Did you know that in October of this year we could conceivably celebrate the 100th anniversary of President Taft’s visit to Peabody? I am not sure there will be a celebration, but it might be nice to recognize the event. Yes, it is true. Right down there at the south end of Walnut Street where the Santa Fe Depot used to stand. The President … of the United States … right here in our town.
Recently there was a photo-postcard listed on e-Bay showing a large crowd gathered behind the passenger car of a train. Scrawled across the bottom of the card were the words, “Taft in Peabody, October 3, 1908.” Wow.
Of course, you naysayers will note that we don’t know for certain that the photo is of the honest-to-goodness President of the United States. The guy pictured at the back rail of the passenger car might have been great great-uncle Rufus Smythe from Fast Buckle, Ky. After 100 years, who is really going to know?
And the townsfolk pictured could have been anywhere on Earth … even in Fast Buckle, Ky., rather than Peabody. Again, how could we tell?
I have a card just like the one that sold on e-Bay. I have carefully looked it over with a magnifying glass. I guess the big guy on the back of the train car could be President Taft. It probably is. A couple of historical books about Peabody and Marion County note that he was here.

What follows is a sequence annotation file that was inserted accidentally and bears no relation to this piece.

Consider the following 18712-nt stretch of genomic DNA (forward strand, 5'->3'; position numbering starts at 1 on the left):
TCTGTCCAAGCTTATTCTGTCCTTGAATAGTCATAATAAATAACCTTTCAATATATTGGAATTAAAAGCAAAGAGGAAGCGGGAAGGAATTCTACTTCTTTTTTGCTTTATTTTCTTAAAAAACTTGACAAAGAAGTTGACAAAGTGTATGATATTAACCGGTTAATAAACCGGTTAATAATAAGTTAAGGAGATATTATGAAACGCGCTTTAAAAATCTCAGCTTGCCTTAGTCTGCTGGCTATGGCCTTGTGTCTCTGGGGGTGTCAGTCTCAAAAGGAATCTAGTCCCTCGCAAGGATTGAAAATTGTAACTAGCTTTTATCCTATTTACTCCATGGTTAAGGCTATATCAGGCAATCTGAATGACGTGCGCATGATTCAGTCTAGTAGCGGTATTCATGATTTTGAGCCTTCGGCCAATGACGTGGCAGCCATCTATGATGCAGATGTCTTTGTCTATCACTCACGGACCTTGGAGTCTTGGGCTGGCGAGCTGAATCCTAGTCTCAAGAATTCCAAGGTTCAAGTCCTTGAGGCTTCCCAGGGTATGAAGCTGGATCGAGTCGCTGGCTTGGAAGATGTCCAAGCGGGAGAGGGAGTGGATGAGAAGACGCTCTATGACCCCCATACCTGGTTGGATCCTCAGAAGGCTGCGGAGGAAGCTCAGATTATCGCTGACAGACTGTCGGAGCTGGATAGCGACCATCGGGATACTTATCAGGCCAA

Uh-oh. I have discovered a tiny fly in the ointment.
He wasn’t really the president when he arrived at our Santa Fe Depot. He was campaigning. He served as president from March 1909 until March 1913. So he was just out there on a whistle-stop tour.
Still, I think we should have a celebration of sorts on Oct. 3 (which is a Friday), to recognize the presence of a pre-president in this very community. I wish that I had known about this before the July Fourth fireworks show. We could have had a set piece of a big guy on the back of a train that sputtered steam as it pulled into the Peabody Santa Fe depot.
There you go. Something to ponder about our history. I must confess I know nothing of President Taft or anything he might have said or done. Except, of course, stop a train in Peabody and give a speech. I certainly have no idea why he thought Peabody was a haven of voters he needed to court.
We will see if the local newspaper covered the event or if they thought the speaker was a phony … a Rufus Smythe from Fast Buckle, Ky. Keep an eye out for this topic in this column. We will bring you history.